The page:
As many as 24 heritage enthusiasts gathered at Bavikonda to witness the Blood Wolf Moon on Monday in Vizag. It was an evening to cherish at Vizag’s Buddhist heritage site as the assemblage was treated to a spectacle amidst a serene ambience atop the hill.
“The Blood Wolf Moon is a unique phenomenon. The whole idea behind the visit to Bavikonda was to experience this special phenomenon from a unique place,” Jayshree Hatangadi, a Heritage Narrator, shared.
She further added that given the connection between the full moon and Gautam Buddha, experiencing the phenomenon from Bavikonda was all the more special. “The uniqueness of watching the Blood Wolf Moon from Bavikonda is very evident when we reflect and meditate here. The gathering, while facing the Maha Stupa, made chants of Buddham Sharanam as the moon ascended in the night sky,” she added.
Explaining the prominence of the phenomenon, Arunima, one of the participants of the event in the city on Monday, said, “The phenomenon is special as it is the first full moon of the year. Also, there was a lunar eclipse that took place earlier in the day. While the moon attains its reddish colour from the eclipse, it’s called as the Wolf Moon since wolves used to howl at the full moon during the winters.”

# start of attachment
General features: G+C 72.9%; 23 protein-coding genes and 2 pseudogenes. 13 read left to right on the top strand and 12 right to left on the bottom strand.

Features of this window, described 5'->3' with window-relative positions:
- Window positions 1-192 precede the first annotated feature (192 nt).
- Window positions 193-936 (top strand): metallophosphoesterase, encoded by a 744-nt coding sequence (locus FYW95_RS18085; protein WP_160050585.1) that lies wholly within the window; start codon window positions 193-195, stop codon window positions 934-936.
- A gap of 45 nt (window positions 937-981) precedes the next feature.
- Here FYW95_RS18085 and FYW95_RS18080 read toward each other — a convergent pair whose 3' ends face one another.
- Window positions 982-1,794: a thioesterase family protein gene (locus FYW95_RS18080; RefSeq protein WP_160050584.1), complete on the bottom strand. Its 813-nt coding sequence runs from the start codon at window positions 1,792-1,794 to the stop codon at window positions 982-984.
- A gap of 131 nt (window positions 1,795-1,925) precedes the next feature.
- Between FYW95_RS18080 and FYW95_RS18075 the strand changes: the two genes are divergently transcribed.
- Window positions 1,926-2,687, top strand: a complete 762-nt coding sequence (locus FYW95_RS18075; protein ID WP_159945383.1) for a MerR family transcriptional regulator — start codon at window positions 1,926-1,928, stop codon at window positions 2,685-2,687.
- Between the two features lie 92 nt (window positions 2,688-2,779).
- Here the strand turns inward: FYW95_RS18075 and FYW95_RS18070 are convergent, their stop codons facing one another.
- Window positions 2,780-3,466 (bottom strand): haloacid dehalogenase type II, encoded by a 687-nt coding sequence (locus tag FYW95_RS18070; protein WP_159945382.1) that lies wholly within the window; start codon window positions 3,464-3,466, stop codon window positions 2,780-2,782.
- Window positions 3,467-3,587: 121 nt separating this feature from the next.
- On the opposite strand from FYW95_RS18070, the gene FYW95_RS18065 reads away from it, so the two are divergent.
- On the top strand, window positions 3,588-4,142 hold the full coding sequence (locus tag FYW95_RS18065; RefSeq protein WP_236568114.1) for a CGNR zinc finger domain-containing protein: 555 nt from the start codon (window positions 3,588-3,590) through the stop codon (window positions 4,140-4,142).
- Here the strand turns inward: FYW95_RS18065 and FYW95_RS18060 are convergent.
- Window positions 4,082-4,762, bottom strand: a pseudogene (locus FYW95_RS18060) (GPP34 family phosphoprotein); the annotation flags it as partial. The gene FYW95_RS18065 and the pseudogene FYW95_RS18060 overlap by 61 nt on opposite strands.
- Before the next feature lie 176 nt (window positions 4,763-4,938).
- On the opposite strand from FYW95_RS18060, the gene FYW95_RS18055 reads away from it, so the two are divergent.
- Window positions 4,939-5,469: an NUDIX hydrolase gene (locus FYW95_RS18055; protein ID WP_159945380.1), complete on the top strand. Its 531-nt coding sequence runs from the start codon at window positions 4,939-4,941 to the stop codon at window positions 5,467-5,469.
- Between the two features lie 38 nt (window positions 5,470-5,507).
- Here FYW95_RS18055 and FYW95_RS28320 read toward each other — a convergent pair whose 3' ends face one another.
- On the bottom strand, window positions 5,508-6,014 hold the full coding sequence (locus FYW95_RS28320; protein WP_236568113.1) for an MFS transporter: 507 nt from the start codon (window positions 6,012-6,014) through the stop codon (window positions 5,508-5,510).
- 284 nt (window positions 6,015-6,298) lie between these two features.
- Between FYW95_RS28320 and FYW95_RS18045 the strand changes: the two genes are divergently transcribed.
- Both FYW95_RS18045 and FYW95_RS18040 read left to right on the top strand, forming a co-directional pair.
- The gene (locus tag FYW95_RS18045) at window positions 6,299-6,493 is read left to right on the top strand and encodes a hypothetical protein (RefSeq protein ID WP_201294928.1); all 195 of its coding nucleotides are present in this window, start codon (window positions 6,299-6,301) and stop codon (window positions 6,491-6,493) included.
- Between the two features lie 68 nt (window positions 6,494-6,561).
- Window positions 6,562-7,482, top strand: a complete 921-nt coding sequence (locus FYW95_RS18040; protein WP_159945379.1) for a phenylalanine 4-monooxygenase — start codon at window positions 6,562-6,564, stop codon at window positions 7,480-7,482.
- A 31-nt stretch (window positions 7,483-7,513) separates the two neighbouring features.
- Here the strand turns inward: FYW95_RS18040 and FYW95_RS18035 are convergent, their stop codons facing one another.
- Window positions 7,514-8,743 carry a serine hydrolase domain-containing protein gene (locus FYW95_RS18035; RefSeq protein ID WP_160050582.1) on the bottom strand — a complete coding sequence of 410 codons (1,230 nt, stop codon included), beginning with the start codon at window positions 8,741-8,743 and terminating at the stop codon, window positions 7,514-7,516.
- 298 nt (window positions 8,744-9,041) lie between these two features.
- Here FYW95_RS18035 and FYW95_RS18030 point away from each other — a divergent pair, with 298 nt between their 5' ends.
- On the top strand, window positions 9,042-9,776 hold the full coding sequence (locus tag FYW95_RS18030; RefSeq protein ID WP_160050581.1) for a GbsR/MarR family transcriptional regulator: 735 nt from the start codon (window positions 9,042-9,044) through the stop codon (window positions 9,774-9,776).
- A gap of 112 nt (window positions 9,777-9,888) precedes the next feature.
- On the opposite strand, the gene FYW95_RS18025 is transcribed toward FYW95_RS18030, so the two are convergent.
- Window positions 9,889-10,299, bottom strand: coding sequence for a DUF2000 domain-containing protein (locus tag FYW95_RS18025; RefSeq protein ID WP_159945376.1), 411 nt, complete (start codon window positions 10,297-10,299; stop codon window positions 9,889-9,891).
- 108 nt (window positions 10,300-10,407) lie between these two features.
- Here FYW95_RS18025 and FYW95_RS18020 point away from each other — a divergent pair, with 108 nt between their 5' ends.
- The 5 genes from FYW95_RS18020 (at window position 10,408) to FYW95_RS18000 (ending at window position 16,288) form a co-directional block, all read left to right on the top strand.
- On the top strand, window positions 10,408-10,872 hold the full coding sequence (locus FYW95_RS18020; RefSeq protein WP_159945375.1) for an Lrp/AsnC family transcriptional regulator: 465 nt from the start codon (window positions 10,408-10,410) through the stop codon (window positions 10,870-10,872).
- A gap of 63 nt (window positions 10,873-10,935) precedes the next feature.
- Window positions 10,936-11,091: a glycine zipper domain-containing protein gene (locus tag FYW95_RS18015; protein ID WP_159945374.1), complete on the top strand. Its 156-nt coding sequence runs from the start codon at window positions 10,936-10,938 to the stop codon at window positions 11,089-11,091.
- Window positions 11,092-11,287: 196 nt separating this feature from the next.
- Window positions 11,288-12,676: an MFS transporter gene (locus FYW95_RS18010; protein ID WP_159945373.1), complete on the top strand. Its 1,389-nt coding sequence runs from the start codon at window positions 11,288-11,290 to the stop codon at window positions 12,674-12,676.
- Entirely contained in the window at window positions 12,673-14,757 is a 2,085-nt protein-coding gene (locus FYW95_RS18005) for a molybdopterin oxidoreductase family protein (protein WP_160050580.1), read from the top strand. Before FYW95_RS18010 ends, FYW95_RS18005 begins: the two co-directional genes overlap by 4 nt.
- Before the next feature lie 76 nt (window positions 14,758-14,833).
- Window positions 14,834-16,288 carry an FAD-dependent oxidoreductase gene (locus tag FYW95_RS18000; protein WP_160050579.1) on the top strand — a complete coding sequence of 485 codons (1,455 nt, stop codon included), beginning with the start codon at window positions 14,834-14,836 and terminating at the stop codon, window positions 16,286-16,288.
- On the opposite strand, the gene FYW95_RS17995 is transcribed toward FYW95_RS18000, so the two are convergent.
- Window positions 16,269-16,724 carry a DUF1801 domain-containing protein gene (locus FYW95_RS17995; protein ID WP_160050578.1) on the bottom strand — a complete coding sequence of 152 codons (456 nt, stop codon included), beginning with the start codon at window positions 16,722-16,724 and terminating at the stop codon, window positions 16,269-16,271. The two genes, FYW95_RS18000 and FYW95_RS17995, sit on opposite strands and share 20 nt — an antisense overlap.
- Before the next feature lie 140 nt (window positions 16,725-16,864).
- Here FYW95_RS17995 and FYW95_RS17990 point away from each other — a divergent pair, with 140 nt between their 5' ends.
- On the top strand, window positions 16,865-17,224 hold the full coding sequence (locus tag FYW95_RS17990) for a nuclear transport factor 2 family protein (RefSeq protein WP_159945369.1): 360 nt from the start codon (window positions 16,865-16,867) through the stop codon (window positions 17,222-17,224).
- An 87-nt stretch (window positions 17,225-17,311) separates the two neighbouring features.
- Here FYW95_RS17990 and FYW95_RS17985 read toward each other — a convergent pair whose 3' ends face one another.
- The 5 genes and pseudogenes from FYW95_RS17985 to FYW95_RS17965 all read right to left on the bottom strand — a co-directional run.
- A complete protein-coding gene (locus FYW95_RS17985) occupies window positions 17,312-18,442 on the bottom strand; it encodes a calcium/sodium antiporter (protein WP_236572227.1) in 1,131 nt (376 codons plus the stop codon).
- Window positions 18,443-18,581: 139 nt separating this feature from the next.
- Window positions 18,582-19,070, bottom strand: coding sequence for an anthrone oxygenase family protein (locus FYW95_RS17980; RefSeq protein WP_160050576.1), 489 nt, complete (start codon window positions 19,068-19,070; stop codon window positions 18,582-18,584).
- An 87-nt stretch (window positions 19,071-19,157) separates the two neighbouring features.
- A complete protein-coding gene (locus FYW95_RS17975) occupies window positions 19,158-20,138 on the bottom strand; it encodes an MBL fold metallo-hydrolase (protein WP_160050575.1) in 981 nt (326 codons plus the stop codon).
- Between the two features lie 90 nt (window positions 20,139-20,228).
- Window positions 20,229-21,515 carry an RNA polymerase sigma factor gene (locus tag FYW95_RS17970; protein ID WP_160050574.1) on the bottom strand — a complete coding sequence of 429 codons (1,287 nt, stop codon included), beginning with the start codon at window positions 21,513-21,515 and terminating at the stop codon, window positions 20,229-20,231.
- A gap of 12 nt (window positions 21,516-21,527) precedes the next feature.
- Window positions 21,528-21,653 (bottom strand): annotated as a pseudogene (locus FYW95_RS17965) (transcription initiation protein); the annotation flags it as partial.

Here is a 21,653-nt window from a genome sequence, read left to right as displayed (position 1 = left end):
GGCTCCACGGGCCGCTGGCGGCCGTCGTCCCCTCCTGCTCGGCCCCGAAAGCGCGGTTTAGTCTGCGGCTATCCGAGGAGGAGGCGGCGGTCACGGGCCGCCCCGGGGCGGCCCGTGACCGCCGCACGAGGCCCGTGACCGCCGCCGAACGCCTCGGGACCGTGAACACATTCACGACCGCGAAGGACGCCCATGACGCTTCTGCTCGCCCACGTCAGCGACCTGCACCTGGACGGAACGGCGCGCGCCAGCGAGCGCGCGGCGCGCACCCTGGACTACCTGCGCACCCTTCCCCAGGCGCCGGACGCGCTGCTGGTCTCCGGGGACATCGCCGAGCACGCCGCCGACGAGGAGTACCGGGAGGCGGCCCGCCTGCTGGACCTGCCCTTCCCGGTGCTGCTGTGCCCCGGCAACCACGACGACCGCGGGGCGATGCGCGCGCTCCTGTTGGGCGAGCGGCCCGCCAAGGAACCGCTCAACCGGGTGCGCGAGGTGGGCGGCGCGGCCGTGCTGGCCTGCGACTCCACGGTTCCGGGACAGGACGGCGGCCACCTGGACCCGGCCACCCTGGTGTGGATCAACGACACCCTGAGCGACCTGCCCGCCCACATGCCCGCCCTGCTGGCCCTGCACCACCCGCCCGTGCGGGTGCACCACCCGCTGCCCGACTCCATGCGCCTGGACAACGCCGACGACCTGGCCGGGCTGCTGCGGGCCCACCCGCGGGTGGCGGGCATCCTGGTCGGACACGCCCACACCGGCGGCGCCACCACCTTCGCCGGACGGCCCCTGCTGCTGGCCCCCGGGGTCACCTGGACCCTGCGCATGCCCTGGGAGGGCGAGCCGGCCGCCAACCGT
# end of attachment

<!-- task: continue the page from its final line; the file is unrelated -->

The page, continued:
Bavikonda is one of the early Buddhist centres of Theravada Style with influences of Sailya Sect during 1st/2nd Century AD. Located about 16 km from Vizag, this place has acquired its name due to its wells created to collect rainwater for drinking at this Buddhist establishment. On-site there are many findings like a stone stupa; circular Chaityagruha (an early Buddhist feature); later apsidal Chaitya (Roman Basilica influence); Ayyaka platforms (N Indian influence), a congregation hall, viharas, kitchen-cum-store complex. Roman coins, satavahana coins and pottery dating back to 3rd century BC and 2nd Century A.D were recovered here. But more significantly, Buddha padas, Chattra pieces, Bhrami letters engraved on pottery, stucco figurines were found here.
Bavikonda is considered by many to be one of the oldest and most sacred Buddhist centres in Asia. With a series of hills cleverly carved into stupas, this site is very similar to Borobudur, Indonesia. During the conservation work of Mahachaitya five receptacles containing six silver and gold caskets were recovered from inner brick course of the anda at diagonal points exactly facing the ayaka platforms. One casket is supposed to be carrying Buddha’s relics (presently in Hyderabad Museum).